Electrostatics

When diffusing molecules are described in a reduced way with spherical subunits (e. g., as in case of model spherical proteins [35-37] or bead-models of flexible polymers [38]), the DLVO (Derjaguin - Landau - Verwey - Overbeek) approach (or the Debye-Hückel approximation), commonly applied in the studies of colloid suspensions, can be used [39]. Spherical molecules (of radii Ri, Rj) with central net charges (Qi, Qj) interact via pairwise additive potentials:

<a onClick="popup('http://www.biomedcentral.com/2046-1682/4/3/mathml/M15','MathML',630,470);return false;" target="_blank" href="http://www.biomedcentral.com/2046-1682/4/3/mathml/M15">View MathML</a>

(6)

Where ϵo is the vacuum permittivity, ϵ is the dielectric constant of the immersing medium, κ is the inverse of the Debye screening length, and rij is the separation between molecules. However, the above description is not valid for highly charged systems such as nucleic acids where the linearized form of the Poisson-Boltzmann equation [40] is not applicable and there is strong electrostatic coupling between the molecular and ionic species. In such cases, the net charges can be replaced with renormalized charges [41].

A more sophisticated approach to treat electrostatic interactions in BD simulations of rigid molecules with atomic detail [42,43] is based on the model of effective charges developed by Gabdoulline and Wade [44]. In this approach, each molecule is described with a limited set of optimized, discrete, effective charges immersed in an uniform dielectric. These effective charges are derived by fitting the electrostatic potential resulting from the Debye-Hückel approximation to the external molecular potential obtained from the numerical solution of the Poisson-Boltzmann equation. Electrostatic energies (and thus forces) are evaluated using the values of the electrostatic potential (derived from the solution of the Poisson-Boltzmann equation on a three-dimensional grid) generated by one molecule at positions of effective charges of the second molecule. The electrostatic potential grids and effective charges are precomputed so when multiple molecules are simulated, the electrostatic potential grids need to be translated and reorientated at each simulation step along with translating and rotating molecules. This approach ignores the dielectric polarization effects that occur when two molecules come close to each other. These effects may be particularly important in the crowded systems, where intermolecular distances are comparable with the sizes of molecules. Polarization can be accounted for by using an analytical formula proposed by Gabdoulline and Wade [44]. The performance of the effective charges approach is worsened for highly charged molecules in cases where the nonlinear form of the Poisson-Boltzmann equation should be used to evaluate electrostatic potentials. The Debye-Hückel approximation is not valid in these cases, especially in the vicinity of the electrostatic field sources [45].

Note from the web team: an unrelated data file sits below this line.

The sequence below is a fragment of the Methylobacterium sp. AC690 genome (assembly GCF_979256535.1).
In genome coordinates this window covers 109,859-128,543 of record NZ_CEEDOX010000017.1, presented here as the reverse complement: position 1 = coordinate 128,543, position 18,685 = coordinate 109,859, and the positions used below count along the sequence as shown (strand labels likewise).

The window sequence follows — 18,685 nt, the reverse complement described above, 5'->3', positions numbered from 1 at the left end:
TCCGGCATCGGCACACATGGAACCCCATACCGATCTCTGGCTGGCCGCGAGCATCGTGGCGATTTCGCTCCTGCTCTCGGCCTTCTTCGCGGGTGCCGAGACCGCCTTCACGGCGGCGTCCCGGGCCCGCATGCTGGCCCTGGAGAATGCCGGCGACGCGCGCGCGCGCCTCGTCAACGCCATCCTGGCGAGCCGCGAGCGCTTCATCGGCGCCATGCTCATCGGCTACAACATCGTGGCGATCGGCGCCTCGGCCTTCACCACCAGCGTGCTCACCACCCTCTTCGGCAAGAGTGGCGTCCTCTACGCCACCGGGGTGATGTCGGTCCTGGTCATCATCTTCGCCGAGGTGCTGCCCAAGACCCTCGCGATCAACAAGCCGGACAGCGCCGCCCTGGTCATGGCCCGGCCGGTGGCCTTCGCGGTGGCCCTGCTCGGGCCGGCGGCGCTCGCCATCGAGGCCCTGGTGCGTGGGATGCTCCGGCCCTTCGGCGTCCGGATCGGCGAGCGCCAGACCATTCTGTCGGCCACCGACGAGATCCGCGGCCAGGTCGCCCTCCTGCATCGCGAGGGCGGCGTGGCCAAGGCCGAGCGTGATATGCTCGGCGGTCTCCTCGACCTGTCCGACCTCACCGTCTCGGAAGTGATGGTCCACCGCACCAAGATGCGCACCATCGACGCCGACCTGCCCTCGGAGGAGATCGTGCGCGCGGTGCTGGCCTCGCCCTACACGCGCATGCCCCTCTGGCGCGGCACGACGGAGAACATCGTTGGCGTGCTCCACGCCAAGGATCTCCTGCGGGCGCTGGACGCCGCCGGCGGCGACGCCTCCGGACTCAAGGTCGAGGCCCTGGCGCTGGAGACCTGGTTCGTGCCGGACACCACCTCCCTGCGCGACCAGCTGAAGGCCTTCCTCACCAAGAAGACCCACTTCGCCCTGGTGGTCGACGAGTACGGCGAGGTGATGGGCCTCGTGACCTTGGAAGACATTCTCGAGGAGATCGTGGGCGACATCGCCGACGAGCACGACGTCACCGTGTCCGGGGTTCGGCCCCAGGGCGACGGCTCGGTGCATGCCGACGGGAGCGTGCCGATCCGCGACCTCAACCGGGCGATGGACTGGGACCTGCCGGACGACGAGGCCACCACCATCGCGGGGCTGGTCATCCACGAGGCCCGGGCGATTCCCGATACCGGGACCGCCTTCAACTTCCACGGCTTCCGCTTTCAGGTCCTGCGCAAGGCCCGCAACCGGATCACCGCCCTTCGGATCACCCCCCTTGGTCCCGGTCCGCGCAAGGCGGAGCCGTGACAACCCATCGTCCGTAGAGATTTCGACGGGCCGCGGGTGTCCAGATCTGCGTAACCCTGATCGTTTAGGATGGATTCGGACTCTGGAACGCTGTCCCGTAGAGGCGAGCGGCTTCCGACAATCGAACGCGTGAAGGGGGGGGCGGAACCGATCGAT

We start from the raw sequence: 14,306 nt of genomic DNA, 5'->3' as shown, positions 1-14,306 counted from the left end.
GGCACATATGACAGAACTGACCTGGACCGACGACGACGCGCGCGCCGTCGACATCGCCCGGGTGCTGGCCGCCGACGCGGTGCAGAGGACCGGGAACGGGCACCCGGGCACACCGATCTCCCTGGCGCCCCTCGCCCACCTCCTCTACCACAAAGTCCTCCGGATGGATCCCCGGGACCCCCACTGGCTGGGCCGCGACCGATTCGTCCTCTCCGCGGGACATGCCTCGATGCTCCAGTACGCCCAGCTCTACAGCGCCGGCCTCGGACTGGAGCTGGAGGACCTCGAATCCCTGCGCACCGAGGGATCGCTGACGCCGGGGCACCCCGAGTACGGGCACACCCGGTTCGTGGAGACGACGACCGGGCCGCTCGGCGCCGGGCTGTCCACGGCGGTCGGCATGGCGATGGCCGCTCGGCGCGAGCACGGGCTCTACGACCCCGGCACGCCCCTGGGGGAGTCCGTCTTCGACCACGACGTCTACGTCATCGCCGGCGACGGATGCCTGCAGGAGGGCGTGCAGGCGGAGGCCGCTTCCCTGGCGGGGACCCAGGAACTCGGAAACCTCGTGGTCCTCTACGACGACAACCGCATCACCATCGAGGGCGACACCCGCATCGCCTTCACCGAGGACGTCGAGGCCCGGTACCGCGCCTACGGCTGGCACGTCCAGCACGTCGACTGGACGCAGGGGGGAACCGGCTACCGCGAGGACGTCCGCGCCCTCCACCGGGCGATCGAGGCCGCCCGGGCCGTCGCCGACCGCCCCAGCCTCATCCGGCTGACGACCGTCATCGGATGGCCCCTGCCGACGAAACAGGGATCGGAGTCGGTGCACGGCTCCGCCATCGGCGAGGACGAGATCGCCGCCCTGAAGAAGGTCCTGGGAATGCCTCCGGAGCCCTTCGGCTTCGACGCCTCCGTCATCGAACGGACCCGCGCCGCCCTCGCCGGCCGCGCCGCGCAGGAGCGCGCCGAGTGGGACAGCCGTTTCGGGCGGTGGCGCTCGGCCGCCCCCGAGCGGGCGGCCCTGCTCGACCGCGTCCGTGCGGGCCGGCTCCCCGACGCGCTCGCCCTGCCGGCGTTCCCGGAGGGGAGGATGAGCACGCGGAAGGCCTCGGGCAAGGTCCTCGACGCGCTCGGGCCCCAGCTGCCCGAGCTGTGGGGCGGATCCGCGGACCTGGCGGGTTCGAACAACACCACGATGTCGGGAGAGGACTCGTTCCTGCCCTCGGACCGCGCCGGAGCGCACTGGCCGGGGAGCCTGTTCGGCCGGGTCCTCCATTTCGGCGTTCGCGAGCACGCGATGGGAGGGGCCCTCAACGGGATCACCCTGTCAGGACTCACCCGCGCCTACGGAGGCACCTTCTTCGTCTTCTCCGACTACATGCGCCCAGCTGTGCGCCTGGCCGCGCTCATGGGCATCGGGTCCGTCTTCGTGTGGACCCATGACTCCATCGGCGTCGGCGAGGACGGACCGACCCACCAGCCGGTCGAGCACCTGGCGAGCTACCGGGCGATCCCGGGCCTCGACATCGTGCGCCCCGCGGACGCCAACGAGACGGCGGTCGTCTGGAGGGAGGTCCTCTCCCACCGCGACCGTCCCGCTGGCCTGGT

Lennard-Jones potentials

Non-specific interactions between molecules can be modeled with the Lennard-Jones type functions that are commonly used in molecular dynamics simulations to compute the van der Waals interactions between atoms; at large intermolecular separations molecules attract each other, while at small separations the interactions are repulsive and molecules are impenetrable. The Lennard-Jones functional form and parameters for BD simulations with coarse-grained spherical models [35,37] can be, for instance, taken from the ones derived for large colloidal spheres [46,47].

In BD simulations employing all-atom models, the forces acting between the surface atoms of molecules can be evaluated using standard (6/12) Lennard-Jones potentials:

<a onClick="popup('http://www.biomedcentral.com/2046-1682/4/3/mathml/M16','MathML',630,470);return false;" target="_blank" href="http://www.biomedcentral.com/2046-1682/4/3/mathml/M16">View MathML</a>

(7)

However, the well depth ϵLJ needs to be treated as a free parameter and adjusted to reproduce experimental data [42].

Hydrophobic effects

Nonpolar (hydrophobic) interactions can be included in atomistic BD simulations by assuming their proportionality to the amount of the solvent accessible surface area (SASA) that gets buried when molecules come close to each other. However, computing of SASA can be slow and to make SASA-based approaches efficient, approximations are needed. Examples of how to incorporate the hydrophobic effects based on SASA in BD simulations can be found in the work of Elcock and McCammon [48] or Gabdoulline and Wade [49].